Are you a fan of women’s pro cycling? Do you find inspiration in the athleticism and dedication of those who compete at the highest level of the sport? Or maybe La Course, the recent, inaugural women’s Tour de France stage race, grabbed your attention?
Then join the club — the Project X club.
Velocio Sports, owner of team Specialized-lululemon, has launched an innovative crowd-funding campaign, Project X, to keep this extraordinary group of athletes together for the 2015 racing season, as the team seeks new corporate sponsorship to replace contracts that end this year. Contributors become club members, or part-owners, if you will, with access to exclusive information and opportunities that place them inside the world of women’s pro cycling.
“I want to do something different to create excitement,” says team owner Kristy Scrymgeour. “People want to get involved and this way they can be involved in ways they’ve never been before.” Learn more here:
Known for their distinctive racing kits, their representation of their countries in the 2012 Olympic games and their reign as World Time Trial champions, team Specialized-lululemon is among the leading professional cycling teams in the world. And as fellow New Yorkers know, it’s home to Evelyn Stevens, a champion of women’s cycling in every sense of the word, who got her start in racing, after a career on Wall Street, here in the Big Apple.
The campaign is directed at funding required to keep a women’s pro cycling team competitive at the top level of the sport. That takes $1.4 million, a sum that, by the way, in most cases totals one fifteenth of what it takes to run a men’s pro tour team.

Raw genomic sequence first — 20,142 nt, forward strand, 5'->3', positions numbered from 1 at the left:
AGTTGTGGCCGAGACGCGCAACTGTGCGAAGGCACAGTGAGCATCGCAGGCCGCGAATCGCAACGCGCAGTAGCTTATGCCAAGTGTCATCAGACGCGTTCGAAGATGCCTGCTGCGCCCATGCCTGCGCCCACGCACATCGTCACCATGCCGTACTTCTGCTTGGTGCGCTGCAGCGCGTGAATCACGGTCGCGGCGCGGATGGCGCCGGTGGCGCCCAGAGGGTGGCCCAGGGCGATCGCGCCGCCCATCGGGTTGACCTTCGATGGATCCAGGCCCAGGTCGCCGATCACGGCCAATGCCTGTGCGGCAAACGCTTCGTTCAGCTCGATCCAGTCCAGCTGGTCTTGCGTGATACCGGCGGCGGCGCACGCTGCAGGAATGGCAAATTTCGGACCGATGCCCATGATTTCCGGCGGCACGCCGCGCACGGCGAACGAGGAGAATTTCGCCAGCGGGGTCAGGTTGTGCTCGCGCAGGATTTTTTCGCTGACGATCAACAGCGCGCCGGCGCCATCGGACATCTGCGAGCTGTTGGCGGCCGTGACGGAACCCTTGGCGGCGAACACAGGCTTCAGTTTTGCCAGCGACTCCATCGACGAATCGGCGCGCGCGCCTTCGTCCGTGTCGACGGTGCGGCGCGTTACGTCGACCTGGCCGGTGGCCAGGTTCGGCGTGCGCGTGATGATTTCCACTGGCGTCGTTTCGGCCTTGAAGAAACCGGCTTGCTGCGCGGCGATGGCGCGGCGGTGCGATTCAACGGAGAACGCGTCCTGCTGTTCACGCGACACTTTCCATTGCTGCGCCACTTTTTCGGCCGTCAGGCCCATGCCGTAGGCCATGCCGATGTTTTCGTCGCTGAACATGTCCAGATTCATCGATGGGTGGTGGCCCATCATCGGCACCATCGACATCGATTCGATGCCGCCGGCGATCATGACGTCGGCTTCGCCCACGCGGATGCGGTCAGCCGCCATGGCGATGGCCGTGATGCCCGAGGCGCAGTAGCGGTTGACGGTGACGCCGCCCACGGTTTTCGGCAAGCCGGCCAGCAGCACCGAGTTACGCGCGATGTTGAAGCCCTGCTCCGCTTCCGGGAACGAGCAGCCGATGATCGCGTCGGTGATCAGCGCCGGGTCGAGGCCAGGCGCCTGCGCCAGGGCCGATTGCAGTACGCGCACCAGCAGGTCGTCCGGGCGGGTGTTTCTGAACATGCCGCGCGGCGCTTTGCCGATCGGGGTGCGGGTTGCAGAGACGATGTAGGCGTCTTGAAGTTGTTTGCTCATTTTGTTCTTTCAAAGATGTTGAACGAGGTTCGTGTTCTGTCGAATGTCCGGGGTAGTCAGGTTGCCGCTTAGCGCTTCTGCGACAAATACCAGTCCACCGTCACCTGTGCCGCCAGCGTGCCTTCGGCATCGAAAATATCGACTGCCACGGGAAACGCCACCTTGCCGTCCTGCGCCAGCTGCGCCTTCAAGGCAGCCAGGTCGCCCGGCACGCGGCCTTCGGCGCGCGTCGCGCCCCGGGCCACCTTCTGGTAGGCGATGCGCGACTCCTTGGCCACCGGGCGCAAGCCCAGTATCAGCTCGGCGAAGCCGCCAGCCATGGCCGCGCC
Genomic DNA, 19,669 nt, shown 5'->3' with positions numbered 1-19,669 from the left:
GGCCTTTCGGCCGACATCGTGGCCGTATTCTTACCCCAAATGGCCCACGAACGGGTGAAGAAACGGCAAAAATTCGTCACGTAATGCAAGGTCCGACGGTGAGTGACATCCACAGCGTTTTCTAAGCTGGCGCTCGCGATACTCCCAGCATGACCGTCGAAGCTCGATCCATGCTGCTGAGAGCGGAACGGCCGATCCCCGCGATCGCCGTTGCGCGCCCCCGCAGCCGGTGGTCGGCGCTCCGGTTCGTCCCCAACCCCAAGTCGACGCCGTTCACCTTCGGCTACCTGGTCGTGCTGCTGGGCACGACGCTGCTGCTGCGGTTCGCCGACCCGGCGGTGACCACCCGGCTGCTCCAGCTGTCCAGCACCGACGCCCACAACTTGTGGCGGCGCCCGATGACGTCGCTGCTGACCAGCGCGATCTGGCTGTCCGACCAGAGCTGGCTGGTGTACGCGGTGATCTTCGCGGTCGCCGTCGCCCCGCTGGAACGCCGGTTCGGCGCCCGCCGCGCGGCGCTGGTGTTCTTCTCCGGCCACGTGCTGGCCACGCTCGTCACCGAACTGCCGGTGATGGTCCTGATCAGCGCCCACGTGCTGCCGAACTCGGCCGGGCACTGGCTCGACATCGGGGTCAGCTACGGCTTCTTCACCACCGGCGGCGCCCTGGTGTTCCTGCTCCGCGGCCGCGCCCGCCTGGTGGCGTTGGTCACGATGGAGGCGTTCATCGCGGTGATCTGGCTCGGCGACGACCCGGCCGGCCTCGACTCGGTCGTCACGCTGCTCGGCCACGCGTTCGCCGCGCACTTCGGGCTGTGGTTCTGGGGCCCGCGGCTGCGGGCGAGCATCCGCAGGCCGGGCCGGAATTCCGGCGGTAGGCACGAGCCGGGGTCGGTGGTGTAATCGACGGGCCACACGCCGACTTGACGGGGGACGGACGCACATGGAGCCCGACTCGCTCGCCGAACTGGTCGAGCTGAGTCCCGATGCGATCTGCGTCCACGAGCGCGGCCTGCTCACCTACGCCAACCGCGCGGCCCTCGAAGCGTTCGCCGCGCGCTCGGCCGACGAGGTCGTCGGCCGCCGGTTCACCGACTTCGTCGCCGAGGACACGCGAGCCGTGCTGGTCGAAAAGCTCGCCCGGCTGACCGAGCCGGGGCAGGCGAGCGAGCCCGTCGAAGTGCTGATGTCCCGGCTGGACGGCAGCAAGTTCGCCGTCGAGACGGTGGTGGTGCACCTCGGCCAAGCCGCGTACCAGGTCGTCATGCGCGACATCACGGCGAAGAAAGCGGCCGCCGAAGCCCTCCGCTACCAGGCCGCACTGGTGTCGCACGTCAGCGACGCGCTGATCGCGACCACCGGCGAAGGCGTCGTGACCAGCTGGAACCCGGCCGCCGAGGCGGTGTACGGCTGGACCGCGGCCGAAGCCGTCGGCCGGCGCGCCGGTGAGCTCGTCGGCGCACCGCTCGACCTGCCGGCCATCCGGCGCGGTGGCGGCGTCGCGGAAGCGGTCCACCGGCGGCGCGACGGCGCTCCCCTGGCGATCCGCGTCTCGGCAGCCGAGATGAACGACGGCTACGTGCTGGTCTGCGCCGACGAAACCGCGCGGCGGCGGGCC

Forging Connections to Grow the Sport
But, there’s more to this than raising money, says Scrymgeour. Project X creates a direct link between recreational cyclists and the team, and by building a fan base helps create exposure to grow the sport.
This is a moment in women’s cycling that’s full of promise. La Course by Le Tour de France women’s stage race on the final day of this year’s Tour was one important step toward gaining the kind of media spotlight that women’s pro cycling needs to grow, attract a broader following and the develop the stars of tomorrow.
Project X is the latest example of the resourcefulness that women have shown in taking the future of the sport into their own hands. The La Course race itself was the result of a committed group of women from the cycling world, including the eventual winner of the race Marianne Vos, launching a petition drive that garnered more than 97,000 signatures.
Successful Funding Model
Crowd-funding of sponsorship may be new to cycling right now, but similar efforts have been used successfully by soccer clubs around the world. In the U.S., the Green Bay Packers pro football team enlists fans as “owners.”
And, as Leah Flickinger notes in a recent blog post for Bicycling Magazine, the shakiness of corporate support for pro cycling, as seen in this case, is nothing new.
“While it’s tempting to point fingers at a lack of industry and organizational support for women’s racing, sponsorship in professional cycling is notoriously tenuous,” Flickinger writes. “Team owners and riders often scramble for new backing and contracts from season to season.”
In fact, team Specialized-lululemon was born out of a commitment to keep a women’s team together after sponsorship collapsed in 2011 for both the men’s and women’s HTC-Highroad pro team, of which Scrymgeour was marketing and communications director at the time.
Scrymgeour says the campaign has received “great initial response and feedback.”
“The cycling community loves the idea and we have some initial interest from sponsors,” she says.
Please join me in supporting Project X by clicking here!